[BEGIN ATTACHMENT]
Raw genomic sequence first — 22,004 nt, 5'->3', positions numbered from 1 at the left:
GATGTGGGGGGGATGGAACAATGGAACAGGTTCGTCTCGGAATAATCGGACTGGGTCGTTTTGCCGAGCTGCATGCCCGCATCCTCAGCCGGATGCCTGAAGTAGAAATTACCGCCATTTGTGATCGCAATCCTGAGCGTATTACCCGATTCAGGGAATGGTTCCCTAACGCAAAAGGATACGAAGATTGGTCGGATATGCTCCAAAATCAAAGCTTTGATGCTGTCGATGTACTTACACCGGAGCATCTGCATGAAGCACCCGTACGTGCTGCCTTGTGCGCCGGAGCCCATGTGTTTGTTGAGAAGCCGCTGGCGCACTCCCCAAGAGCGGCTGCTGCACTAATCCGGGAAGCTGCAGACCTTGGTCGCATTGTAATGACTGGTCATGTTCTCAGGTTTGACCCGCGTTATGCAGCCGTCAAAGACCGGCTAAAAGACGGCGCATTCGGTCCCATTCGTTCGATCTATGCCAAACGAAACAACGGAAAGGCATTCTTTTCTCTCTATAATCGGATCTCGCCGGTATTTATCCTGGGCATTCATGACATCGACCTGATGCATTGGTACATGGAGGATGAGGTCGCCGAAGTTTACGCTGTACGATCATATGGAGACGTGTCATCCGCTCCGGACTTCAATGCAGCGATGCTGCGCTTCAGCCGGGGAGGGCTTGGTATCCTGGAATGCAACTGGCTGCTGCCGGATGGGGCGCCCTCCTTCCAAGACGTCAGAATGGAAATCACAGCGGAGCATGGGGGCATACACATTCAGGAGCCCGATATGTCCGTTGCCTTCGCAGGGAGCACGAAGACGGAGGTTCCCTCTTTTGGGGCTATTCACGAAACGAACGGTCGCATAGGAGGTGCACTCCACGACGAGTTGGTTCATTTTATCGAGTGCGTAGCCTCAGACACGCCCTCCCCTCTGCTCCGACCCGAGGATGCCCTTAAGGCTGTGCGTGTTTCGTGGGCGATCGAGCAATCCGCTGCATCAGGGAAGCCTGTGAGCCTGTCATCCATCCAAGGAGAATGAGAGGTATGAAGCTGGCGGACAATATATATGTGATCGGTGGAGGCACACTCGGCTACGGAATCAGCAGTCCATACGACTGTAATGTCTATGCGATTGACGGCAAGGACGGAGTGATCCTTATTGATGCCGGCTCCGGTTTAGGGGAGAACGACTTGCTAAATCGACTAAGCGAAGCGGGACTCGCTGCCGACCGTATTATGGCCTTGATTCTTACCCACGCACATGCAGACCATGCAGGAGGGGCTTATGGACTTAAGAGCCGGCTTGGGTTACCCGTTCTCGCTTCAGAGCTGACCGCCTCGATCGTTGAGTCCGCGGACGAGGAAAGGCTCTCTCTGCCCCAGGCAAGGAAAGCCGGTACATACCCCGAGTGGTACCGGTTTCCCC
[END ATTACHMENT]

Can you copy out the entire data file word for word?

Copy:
Raw genomic sequence first — 22,004 nt, 5'->3', positions numbered from 1 at the left:
GATGTGGGGGGGATGGAACAATGGAACAGGTTCGTCTCGGAATAATCGGACTGGGTCGTTTTGCCGAGCTGCATGCCCGCATCCTCAGCCGGATGCCTGAAGTAGAAATTACCGCCATTTGTGATCGCAATCCTGAGCGTATTACCCGATTCAGGGAATGGTTCCCTAACGCAAAAGGATACGAAGATTGGTCGGATATGCTCCAAAATCAAAGCTTTGATGCTGTCGATGTACTTACACCGGAGCATCTGCATGAAGCACCCGTACGTGCTGCCTTGTGCGCCGGAGCCCATGTGTTTGTTGAGAAGCCGCTGGCGCACTCCCCAAGAGCGGCTGCTGCACTAATCCGGGAAGCTGCAGACCTTGGTCGCATTGTAATGACTGGTCATGTTCTCAGGTTTGACCCGCGTTATGCAGCCGTCAAAGACCGGCTAAAAGACGGCGCATTCGGTCCCATTCGTTCGATCTATGCCAAACGAAACAACGGAAAGGCATTCTTTTCTCTCTATAATCGGATCTCGCCGGTATTTATCCTGGGCATTCATGACATCGACCTGATGCATTGGTACATGGAGGATGAGGTCGCCGAAGTTTACGCTGTACGATCATATGGAGACGTGTCATCCGCTCCGGACTTCAATGCAGCGATGCTGCGCTTCAGCCGGGGAGGGCTTGGTATCCTGGAATGCAACTGGCTGCTGCCGGATGGGGCGCCCTCCTTCCAAGACGTCAGAATGGAAATCACAGCGGAGCATGGGGGCATACACATTCAGGAGCCCGATATGTCCGTTGCCTTCGCAGGGAGCACGAAGACGGAGGTTCCCTCTTTTGGGGCTATTCACGAAACGAACGGTCGCATAGGAGGTGCACTCCACGACGAGTTGGTTCATTTTATCGAGTGCGTAGCCTCAGACACGCCCTCCCCTCTGCTCCGACCCGAGGATGCCCTTAAGGCTGTGCGTGTTTCGTGGGCGATCGAGCAATCCGCTGCATCAGGGAAGCCTGTGAGCCTGTCATCCATCCAAGGAGAATGAGAGGTATGAAGCTGGCGGACAATATATATGTGATCGGTGGAGGCACACTCGGCTACGGAATCAGCAGTCCATACGACTGTAATGTCTATGCGATTGACGGCAAGGACGGAGTGATCCTTATTGATGCCGGCTCCGGTTTAGGGGAGAACGACTTGCTAAATCGACTAAGCGAAGCGGGACTCGCTGCCGACCGTATTATGGCCTTGATTCTTACCCACGCACATGCAGACCATGCAGGAGGGGCTTATGGACTTAAGAGCCGGCTTGGGTTACCCGTTCTCGCTTCAGAGCTGACCGCCTCGATCGTTGAGTCCGCGGACGAGGAAAGGCTCTCTCTGCCCCAGGCAAGGAAAGCCGGTACATACCCCGAGTGGTACCGGTTTCCCC